Wheat, Pray, Love – How USDA/USAID Wheat Productivity Enhancement Program Reinvigorated Pakistan’s Wheat Sector
Event Date: Dec 15, 2020
Time: 09:00 AM to 10:30 AM (GMT -4)
Location: United States
Online: Online Event
A flagship program for both the United States and Pakistan, the Wheat Productivity Enhancement Project (WPEP) is a partnership with USDA-FAS, USDA-ARS, the International Maize and Wheat Improvement Center (CIMMYT), the Pakistan Agricultural Research Council (PARC), and 11 Pakistani scientific organizations from wheat producing regions, including Punjab, Sindh, Khyber Pakhtunkhwa, and Baluchistan. USDA designed WPEP to embed its activities into the farming culture and to garner support from the Government of Pakistan.
With more than nine million hectares of wheat, Pakistan is on the front lines in the race between wheat farmers and wheat rusts. Wheat is Pakistan's dietary staple with wheat flour contributing 72 percent of Pakistan's daily caloric intake with per capita wheat consumption of around 124 kilograms (kg) per year, one of the highest in the world. (Source FAS)
Discovered in Uganda in 1999, Ug99 wheat stem rust is a crop disease that can cause almost complete crop failures. It rapidly spread to other African countries as well as to Iran and other nearby countries. Wheat rust moves by the wind and on clothes or in plant matter, so can jump continents through humans, posing a threat to US wheat production.
WPEP pursued six goals leading to the identification, adoption, and best agronomic management of new, high-yielding, and disease-resistant wheat varieties. In 2011, only 15% of the Pakistani wheat germplasm was resistant to Ug99 stem rust. By 2017, an estimated 49% was rust resistant (Source: CIMMYT Pakistan). The program has contributed to increased wheat production from 24 million to over 26 million tons during the last six years. Finally, WPEP has released 50 high yielding disease resistant varieties (Source USDA ARS) which have contributed to at least a 35% yield in farmer fields.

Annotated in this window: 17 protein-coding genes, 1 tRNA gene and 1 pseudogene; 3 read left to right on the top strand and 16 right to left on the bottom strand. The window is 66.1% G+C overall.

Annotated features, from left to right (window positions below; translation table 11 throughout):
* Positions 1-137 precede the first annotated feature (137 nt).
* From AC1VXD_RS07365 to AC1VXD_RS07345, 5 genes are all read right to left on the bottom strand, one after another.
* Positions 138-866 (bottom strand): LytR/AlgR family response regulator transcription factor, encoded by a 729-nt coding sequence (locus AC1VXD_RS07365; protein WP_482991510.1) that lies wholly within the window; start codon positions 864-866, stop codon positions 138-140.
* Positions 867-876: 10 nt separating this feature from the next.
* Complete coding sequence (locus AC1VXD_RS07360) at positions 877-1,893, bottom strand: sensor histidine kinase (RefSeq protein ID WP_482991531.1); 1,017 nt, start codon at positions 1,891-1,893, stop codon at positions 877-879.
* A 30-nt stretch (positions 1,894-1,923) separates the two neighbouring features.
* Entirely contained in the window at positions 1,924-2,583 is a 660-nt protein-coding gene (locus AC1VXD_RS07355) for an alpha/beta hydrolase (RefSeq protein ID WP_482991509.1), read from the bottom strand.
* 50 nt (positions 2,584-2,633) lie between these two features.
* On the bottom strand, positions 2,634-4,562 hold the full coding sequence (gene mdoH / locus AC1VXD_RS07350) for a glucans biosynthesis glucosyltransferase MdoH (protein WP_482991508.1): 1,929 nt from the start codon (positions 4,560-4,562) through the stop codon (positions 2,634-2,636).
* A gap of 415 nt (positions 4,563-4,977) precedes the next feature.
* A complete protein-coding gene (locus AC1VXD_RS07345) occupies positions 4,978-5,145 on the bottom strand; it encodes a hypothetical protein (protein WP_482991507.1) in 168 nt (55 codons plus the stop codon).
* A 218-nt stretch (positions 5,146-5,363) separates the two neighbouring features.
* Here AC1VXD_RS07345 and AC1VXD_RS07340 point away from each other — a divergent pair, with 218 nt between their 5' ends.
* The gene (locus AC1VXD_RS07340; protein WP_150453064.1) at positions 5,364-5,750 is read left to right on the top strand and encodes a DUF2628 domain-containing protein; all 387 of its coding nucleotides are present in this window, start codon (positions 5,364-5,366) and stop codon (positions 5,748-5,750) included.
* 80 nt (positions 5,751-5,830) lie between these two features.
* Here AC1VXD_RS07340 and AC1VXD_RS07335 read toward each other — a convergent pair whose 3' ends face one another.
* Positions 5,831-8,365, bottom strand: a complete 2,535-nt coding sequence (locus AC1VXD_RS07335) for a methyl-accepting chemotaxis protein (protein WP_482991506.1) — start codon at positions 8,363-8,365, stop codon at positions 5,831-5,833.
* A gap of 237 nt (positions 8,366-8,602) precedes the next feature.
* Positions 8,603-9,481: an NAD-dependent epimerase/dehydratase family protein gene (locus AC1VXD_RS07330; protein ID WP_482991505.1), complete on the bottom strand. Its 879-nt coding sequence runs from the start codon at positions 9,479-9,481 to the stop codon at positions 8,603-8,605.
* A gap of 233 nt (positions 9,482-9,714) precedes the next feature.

In designing, WPEP Dr. Marshall and his team built on the Green Revolution success of Dr. Norman Borlaug and overcame obstacles including flooding, equipment failures, and desert locusts. Pakistani’s refer to WPEP as a “second green revolution” because WPEP started a country-wide process for germplasm assessment and distribution and marshalled these resources to modernize the country’s wheat breeding systems.
Dr. David Marshall is the Research Leader and Location Coordinator with USDA’s Agricultural Research Service began working on Ug-99 wheat stem rust in Kenya and Ethiopia in 2009. As a result of his fine work in Africa, USDA, the... more U.S. Agency for International Development, and others tapped Dr. Marshall to begin WPEP. Dr. Marshall and his team have overcome many challenges, including crop losses, equipment damage from flooding, travel restrictions, and COVID-19 in order to deliver one of the most successful joint U.S.-Pakistani projects. Dr. Marshall worked very hard to bring together and develop a community of like-minded farmers and scientists who have changed the landscape and history of Pakistan. For his work, Dr. Marshall is a finalist for the World Food Prize, and is set to receive the 2021 Nishan-e-Imtiaz award for outstanding service to Pakistan. Dr. Marshall also received the USDA Abraham Lincoln Award in 2016. less
Eric Brownstein, USDA Foreign Agricultural Service, is the CPEP program manager. Based out of Washington, DC, Eric works on agricultural development and regulatory alignment projects across Pakistan, Ukraine, Georgia,... more and Afghanistan. less